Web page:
Over the past few days, I’ve been thinking about when I started crafting and sewing; the former is probably since I was old enough to wield scissors and glue. My mom has a picture of me sitting on the living room floor as a very young child (under age 5, since it’s in the Missouri house and we moved to Connecticut when I was five) surrounded by magazines, with a pair of scissors and some paper and glue. She says she used to give us old magazines and let us go at it, making collages and such. My mom was and is very crafty herself. She made some awesome ornaments out of eggshells and felt when we were little, that she still has and uses. When we were kids, she made a lot of our clothing, and bought a lot of craft projects for us to entertain ourselves. The one I remember the best is the book about making critters out of clay, the same book she used with my niece when she was a girl, and which she’ll probably use with my nephew in a few years when he gets old enough. She also crocheted and this she still does, mostly scarves and shawls and blankets. Cozy goodness. She taught us how to sew as well. I can still remember her cutting out patterns on the floor; for some reason, I loved the sound of the scissors crisply chopping through the fabric (still do). She’s also an amazing baker, the kind who knows how to tweak a cake recipe if it doesn’t turn out the way she wants it to (which is really more science than craft).
When I was a kid, my dad used to paint watercolors — one of which I have and treasure — and he had a model train set for which he would make the most fastidious little houses out of balsa wood. I still have visions of this and one of these days I will rifle through his workbench to see if I can find those little houses so I can snag one. He is a talented draughtsman as well. One time, I was making a Christmas ornament out of a tin can — something they had taught us at school, where you turn a tuna can on it’s side and make a tiny diorama inside and hang it with a string. I was making a little winter scene in my tuna can and I wanted a tiny bunny to sit inside. I approached my dad with a paper and pencil and asked him to draw the bunny. He tried to encourage me to do it myself, but I was very adament that he had to do it, because I wanted it to be good. I knew just what I wanted but couldn’t master the pencil myself. (The little art director.) Sadly, my father doesn’t draw or paint anymore and the train set was taken down long ago. He also used to build a lot of things — he made the desk I still use — and do a lot of the work around the house. His father had been a carpenter and my father had learned these skills from him.
From the time I was born, I learned from both my parents that you could make things with your hands out of any number of materials. That’s one of the greatest gifts I got from them, one that keeps on giving and will over my lifetime.
The third most important influence on me as a crafter was my Grandma Ginnie, my dad’s mom. She was a complicated woman (so diplomatic) but an amazing crafter. She could sew and paint and make any number of things. (She was a terrible cook, though, which is kinda funny. Was it a craft she couldn’t or wouldn’t master?) One of the things she made was Christmas decorations. Every year, she would paint a Christmas ball for each of her grandchildren. The earliest one I have is from 1969, so perhaps that’s the year she started?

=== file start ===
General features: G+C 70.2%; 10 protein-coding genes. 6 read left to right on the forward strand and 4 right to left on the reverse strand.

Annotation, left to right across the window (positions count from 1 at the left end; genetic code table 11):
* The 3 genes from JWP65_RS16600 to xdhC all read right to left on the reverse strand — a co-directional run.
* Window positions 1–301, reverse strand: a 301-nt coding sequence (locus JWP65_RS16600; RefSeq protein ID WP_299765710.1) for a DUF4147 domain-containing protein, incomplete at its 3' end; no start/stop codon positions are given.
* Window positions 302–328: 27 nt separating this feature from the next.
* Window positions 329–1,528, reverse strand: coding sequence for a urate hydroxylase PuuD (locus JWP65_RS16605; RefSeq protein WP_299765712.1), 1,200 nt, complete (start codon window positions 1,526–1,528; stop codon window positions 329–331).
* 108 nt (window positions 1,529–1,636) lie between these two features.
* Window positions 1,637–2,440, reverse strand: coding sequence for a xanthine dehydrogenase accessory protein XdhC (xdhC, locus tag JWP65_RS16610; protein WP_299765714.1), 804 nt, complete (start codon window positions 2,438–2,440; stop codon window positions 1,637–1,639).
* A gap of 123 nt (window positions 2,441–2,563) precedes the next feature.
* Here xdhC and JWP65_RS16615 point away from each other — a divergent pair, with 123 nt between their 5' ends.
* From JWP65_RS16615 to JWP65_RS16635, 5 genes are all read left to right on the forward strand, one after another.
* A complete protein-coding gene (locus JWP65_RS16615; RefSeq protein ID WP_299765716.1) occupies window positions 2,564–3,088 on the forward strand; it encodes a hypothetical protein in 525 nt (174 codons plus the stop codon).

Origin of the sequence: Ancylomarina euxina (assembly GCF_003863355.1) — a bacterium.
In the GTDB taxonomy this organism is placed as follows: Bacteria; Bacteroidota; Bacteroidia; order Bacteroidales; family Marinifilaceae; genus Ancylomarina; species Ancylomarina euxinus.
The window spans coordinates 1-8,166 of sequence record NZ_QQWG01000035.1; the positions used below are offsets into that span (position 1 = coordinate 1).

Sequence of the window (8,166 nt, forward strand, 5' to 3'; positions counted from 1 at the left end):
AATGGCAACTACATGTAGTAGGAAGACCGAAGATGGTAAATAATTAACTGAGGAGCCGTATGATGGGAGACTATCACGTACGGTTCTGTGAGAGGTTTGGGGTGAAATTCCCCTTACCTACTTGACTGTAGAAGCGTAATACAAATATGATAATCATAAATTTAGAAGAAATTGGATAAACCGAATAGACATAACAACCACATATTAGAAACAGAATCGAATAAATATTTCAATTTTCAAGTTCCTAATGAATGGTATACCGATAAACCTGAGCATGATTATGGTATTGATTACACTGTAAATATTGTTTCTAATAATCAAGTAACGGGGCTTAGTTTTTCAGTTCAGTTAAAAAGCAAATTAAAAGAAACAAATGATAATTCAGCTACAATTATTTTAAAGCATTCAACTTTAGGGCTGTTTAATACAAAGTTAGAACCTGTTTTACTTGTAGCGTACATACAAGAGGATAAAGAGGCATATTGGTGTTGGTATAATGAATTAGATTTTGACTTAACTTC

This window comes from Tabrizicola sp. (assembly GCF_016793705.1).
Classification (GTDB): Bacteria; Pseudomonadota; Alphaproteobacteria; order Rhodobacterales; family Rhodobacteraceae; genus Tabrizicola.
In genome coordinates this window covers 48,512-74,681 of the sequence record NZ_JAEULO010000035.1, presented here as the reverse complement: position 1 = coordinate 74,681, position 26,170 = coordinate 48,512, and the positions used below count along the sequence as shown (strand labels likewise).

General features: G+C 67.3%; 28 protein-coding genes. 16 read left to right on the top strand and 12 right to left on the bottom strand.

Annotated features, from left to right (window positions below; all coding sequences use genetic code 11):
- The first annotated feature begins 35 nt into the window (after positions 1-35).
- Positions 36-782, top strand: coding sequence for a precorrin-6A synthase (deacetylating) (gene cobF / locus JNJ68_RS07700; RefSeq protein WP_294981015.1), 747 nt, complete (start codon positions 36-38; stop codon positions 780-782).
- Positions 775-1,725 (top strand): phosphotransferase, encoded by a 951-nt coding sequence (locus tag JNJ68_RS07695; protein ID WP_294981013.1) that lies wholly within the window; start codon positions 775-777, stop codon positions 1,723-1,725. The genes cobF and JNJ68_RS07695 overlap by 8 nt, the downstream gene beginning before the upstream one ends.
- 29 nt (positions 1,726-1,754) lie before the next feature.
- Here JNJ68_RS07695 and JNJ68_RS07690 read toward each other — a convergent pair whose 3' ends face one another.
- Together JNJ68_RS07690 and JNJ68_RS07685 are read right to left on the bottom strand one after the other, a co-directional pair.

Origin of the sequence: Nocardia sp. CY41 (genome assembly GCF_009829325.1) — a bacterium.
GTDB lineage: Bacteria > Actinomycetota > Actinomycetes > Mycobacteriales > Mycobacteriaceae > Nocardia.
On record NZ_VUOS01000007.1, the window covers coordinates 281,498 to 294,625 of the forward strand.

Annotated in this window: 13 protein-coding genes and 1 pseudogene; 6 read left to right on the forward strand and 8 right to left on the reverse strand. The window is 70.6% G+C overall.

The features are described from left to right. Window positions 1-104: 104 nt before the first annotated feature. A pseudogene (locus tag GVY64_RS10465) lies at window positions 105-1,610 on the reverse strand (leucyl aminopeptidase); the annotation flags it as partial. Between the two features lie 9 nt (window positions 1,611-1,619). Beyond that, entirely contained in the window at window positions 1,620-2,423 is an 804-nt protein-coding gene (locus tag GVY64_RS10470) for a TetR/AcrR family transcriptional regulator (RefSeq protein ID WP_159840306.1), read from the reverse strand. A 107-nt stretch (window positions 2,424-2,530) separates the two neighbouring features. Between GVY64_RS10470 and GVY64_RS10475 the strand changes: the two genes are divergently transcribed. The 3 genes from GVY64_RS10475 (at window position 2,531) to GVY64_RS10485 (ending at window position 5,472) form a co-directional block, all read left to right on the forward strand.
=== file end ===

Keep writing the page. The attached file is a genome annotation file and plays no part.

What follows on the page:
This one is kinda simple but they got more complex as the years went on. Here is one from 1976, a little hint of the bicentennial:
One of my favorites is this one from 1991, the year I went to France:
It’s a bit hard to read, but it says “Parlay Vous?” and there’s something so cheeky and Midwestern about the misspelled French. I love it. I have about twenty of these ornaments in all and each one is a treasure. Some are quite elaborate, like this snowy covered-bridge:
Others are quite simple, just a few brush strokes indicating holly or a Christmas tree. She would wrap them in tissue and pack each one in a L’eggs egg (remember?) then ship them all in a box. When we were children, one of the excitements of Christmas was getting the box in the mail and seeing what the ornaments looked like. I suspect that as we became teenagers some of this excitement wore off and I wish I had told my grandmother how much her crafting meant to me and that it has survived in both my sister and myself and my niece. My brother doesn’t seem to have the gene, though he’s an awesome cook and now that he’s a homeowner, he’s learning the craft of home repair.
These days, my Christmas tree only has bird ornaments (some of which I made myself when I couldn’t afford any ornaments) and my grandmother’s ornaments. On the top is a little angel that she made:
When we were packing up her house after she moved into a nursing home, I came across some small knit doll ornaments and lacy snowflakes. Of course, I snatched them up and have strung them on ribbon to make a garland.
I don’t go too crazy as far as Christmas decorations go but the ones I do put up fill me with nostalgia and admiration for the amazing talents of my grandmother. It’s quite a legacy.
P.S. Hello to my Sew Mama Sew visitors! I’m posting all my 2007 Christmas gifts over the next few days, so click around and let me know if you see something you like!